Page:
Glossary

The trim industry uses terms that can be confusing to the average user.  Hopefully, this will help clear up confusion.

Base Shoes – Primarily used to trim flooring materials and are used often in combination with a traditional baseboard to conceal variations between the flooring and base.

Battens – A narrow strip of wood used to cover joints or as a decorative vertical member over plywood or wide boards.

Beaded Ceiling – A popula profile used often as wainscot paneling.  Combined with a chair rail or cap mould and a baseboard, beaded ceiling makes a distinctive wainscot package.

Brickmoulds – Mainly used as an exterior casing around doors.  Two inch brickmoulds are most common, however, 1.5 and 1.25 inch sizes are available.  Brickmoulds can also be used in place of a crown and as a transition under window sills.

Bullnose – A term used to describe the eased edges of trip and stops.  A single bullnose stop would have one eased edge and a square edge back.  A double bullnose stop would have two eased edges.

Chair Rails – Applied to a wall, from 24 to 46 inches up from the floor, they protect the wall from scuffs and dents from the backs of chairs.

Corners – Used to protect the outside edges of a wall from damage and scuffing.  They come in a wide variety of sizes and designs.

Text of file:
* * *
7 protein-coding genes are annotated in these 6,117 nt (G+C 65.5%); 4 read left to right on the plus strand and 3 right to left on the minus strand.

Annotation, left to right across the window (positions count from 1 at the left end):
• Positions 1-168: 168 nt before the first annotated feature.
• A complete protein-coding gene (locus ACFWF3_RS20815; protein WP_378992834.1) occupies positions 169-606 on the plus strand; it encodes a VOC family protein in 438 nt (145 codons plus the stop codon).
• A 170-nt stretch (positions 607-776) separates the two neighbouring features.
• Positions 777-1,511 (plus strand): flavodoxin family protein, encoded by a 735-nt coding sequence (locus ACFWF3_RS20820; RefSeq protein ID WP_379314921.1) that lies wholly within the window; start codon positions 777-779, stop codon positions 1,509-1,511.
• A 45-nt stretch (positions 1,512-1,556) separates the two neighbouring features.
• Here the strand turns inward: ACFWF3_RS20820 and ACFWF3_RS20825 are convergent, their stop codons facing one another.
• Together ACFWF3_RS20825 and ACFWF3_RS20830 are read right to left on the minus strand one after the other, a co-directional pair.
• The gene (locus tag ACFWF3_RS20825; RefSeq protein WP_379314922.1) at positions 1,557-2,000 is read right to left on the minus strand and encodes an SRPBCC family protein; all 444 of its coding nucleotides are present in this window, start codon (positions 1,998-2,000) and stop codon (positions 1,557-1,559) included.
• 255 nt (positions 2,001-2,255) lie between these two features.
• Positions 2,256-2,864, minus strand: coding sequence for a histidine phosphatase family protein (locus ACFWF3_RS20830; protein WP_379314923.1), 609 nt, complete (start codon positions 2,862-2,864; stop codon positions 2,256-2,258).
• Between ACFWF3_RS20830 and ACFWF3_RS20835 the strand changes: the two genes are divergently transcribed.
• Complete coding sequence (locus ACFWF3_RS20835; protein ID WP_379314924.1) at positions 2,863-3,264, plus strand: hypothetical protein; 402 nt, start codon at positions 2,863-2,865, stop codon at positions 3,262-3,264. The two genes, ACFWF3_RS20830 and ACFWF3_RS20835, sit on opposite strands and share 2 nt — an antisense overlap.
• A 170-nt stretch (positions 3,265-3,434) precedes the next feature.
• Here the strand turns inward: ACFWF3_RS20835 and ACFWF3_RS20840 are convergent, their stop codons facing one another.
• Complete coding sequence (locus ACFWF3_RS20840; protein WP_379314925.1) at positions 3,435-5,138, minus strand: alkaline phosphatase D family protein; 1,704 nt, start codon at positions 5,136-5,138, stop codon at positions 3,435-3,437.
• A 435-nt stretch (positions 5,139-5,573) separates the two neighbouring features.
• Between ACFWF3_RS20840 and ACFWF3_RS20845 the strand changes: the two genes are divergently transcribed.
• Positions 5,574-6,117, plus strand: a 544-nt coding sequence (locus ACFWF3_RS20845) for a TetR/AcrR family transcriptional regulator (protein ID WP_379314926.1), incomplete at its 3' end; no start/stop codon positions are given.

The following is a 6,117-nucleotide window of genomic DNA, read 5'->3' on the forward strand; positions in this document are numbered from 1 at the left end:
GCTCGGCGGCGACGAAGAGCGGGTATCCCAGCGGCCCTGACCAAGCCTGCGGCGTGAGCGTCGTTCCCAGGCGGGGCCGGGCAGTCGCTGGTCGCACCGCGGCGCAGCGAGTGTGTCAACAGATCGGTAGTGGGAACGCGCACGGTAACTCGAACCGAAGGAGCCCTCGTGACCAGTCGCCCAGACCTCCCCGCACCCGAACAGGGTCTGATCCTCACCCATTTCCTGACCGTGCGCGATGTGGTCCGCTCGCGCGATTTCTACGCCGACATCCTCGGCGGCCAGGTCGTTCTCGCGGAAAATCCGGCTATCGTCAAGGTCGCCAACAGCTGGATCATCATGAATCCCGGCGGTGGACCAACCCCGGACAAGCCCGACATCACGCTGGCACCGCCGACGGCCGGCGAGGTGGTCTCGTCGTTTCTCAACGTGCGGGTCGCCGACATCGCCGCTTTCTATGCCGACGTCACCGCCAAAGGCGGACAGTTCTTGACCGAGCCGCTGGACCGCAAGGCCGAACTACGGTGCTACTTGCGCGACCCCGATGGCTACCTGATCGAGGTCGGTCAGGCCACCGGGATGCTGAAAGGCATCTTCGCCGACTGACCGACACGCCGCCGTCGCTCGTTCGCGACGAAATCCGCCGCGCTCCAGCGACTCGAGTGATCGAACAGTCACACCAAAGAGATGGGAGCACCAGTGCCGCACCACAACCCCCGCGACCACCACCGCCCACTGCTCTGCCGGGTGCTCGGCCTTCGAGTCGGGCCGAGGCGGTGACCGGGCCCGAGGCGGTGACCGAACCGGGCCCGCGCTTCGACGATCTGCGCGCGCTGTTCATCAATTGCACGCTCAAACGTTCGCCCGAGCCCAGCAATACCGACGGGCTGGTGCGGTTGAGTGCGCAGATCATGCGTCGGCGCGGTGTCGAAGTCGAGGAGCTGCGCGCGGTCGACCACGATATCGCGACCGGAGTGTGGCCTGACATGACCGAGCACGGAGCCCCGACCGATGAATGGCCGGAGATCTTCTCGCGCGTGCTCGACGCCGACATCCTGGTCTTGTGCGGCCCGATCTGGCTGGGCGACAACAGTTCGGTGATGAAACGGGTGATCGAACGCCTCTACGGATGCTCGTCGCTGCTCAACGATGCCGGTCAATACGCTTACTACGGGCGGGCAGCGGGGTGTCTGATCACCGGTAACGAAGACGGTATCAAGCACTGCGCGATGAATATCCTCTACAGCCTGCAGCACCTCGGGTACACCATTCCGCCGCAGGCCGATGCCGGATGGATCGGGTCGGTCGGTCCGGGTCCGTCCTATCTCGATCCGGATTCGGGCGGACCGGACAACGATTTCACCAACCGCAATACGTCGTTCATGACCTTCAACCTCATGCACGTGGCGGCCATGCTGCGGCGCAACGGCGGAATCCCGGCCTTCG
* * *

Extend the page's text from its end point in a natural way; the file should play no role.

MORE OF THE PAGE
Coves – Commonly used to soften the transition on iside corners but may be used for a wide range of applications.

Dentil – A moulding pattern with a series of closely spaced rectangular blocks and spaces.  Used especially in classic architecture.

Door Stops – A moulding that attach to the door jamb on both sides and at the top.  It is where the door comes to a rest when it is closed, stopping the door from moving any further, and coverin the gap that would otherwise appear between the door and jambs.

Full Rounds – Used for many things including closet poles, curtain rods, and towel rods.

Half Rounds – Looks like a half circle and is used primarily as decorative trim.  Can be used to put a rounded edge on shelving, a trim piece for wall paper, or to add a decorative pattern to a flat panel.

Quarter Rounds – Most often used with baseboards, is half of a half-round and a quarter of a full round.

Return – The term used to indicate the method of carrying detail from the front of the moulding back to the wall.  Generally a 45 degree cut is made to the front of the long moulding and an opposite 45 is cut on a small piece to carry the detail to the wall.

Screen Mould – Traditionally used to hold mesh screening into wood screens, it works as an edge trim on shelving or wood trim for wall paper.

Squares and Parting Peads – Helps to fill gaps and transition between different heights.

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